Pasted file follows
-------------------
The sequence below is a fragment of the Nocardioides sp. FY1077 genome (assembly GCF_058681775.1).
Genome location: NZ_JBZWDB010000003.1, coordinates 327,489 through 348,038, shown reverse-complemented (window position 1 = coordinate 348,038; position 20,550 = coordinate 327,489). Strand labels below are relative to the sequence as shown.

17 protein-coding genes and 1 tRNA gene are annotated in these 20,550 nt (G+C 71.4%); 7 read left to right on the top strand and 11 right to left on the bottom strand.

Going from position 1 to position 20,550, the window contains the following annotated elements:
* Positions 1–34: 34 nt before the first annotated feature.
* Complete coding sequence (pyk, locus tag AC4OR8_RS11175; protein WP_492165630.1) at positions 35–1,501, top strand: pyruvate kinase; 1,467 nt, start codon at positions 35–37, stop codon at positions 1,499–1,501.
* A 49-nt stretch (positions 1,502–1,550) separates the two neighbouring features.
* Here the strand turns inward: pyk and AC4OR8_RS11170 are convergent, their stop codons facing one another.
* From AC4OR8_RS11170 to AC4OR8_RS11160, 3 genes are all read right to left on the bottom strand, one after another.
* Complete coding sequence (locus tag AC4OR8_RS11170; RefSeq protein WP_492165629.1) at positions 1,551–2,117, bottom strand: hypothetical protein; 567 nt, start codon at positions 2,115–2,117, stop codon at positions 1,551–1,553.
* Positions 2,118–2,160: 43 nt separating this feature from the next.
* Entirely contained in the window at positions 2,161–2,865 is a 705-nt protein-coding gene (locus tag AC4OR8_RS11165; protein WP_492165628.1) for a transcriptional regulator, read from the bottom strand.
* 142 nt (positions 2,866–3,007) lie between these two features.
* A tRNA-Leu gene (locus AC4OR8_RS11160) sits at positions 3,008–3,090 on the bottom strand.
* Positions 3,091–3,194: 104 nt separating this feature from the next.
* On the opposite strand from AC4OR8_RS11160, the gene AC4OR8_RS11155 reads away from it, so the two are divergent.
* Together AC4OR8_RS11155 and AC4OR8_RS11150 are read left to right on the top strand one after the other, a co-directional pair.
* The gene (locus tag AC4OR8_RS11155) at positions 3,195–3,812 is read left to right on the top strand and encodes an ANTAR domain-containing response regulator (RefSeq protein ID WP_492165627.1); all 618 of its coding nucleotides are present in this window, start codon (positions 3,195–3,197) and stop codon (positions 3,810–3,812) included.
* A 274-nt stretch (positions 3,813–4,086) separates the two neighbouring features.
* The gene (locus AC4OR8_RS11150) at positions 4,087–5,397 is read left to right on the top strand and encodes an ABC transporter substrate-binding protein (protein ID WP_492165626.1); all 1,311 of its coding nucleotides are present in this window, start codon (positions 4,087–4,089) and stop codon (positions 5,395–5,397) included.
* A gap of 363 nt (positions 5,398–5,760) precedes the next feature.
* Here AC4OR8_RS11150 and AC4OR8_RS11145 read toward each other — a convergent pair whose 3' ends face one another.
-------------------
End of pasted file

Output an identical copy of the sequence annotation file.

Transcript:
The sequence below is a fragment of the Nocardioides sp. FY1077 genome (assembly GCF_058681775.1).
Genome location: NZ_JBZWDB010000003.1, coordinates 327,489 through 348,038, shown reverse-complemented (window position 1 = coordinate 348,038; position 20,550 = coordinate 327,489). Strand labels below are relative to the sequence as shown.

17 protein-coding genes and 1 tRNA gene are annotated in these 20,550 nt (G+C 71.4%); 7 read left to right on the top strand and 11 right to left on the bottom strand.

Going from position 1 to position 20,550, the window contains the following annotated elements:
* Positions 1–34: 34 nt before the first annotated feature.
* Complete coding sequence (pyk, locus tag AC4OR8_RS11175; protein WP_492165630.1) at positions 35–1,501, top strand: pyruvate kinase; 1,467 nt, start codon at positions 35–37, stop codon at positions 1,499–1,501.
* A 49-nt stretch (positions 1,502–1,550) separates the two neighbouring features.
* Here the strand turns inward: pyk and AC4OR8_RS11170 are convergent, their stop codons facing one another.
* From AC4OR8_RS11170 to AC4OR8_RS11160, 3 genes are all read right to left on the bottom strand, one after another.
* Complete coding sequence (locus tag AC4OR8_RS11170; RefSeq protein WP_492165629.1) at positions 1,551–2,117, bottom strand: hypothetical protein; 567 nt, start codon at positions 2,115–2,117, stop codon at positions 1,551–1,553.
* Positions 2,118–2,160: 43 nt separating this feature from the next.
* Entirely contained in the window at positions 2,161–2,865 is a 705-nt protein-coding gene (locus tag AC4OR8_RS11165; protein WP_492165628.1) for a transcriptional regulator, read from the bottom strand.
* 142 nt (positions 2,866–3,007) lie between these two features.
* A tRNA-Leu gene (locus AC4OR8_RS11160) sits at positions 3,008–3,090 on the bottom strand.
* Positions 3,091–3,194: 104 nt separating this feature from the next.
* On the opposite strand from AC4OR8_RS11160, the gene AC4OR8_RS11155 reads away from it, so the two are divergent.
* Together AC4OR8_RS11155 and AC4OR8_RS11150 are read left to right on the top strand one after the other, a co-directional pair.
* The gene (locus tag AC4OR8_RS11155) at positions 3,195–3,812 is read left to right on the top strand and encodes an ANTAR domain-containing response regulator (RefSeq protein ID WP_492165627.1); all 618 of its coding nucleotides are present in this window, start codon (positions 3,195–3,197) and stop codon (positions 3,810–3,812) included.
* A 274-nt stretch (positions 3,813–4,086) separates the two neighbouring features.
* The gene (locus AC4OR8_RS11150) at positions 4,087–5,397 is read left to right on the top strand and encodes an ABC transporter substrate-binding protein (protein ID WP_492165626.1); all 1,311 of its coding nucleotides are present in this window, start codon (positions 4,087–4,089) and stop codon (positions 5,395–5,397) included.
* A gap of 363 nt (positions 5,398–5,760) precedes the next feature.
* Here AC4OR8_RS11150 and AC4OR8_RS11145 read toward each other — a convergent pair whose 3' ends face one another.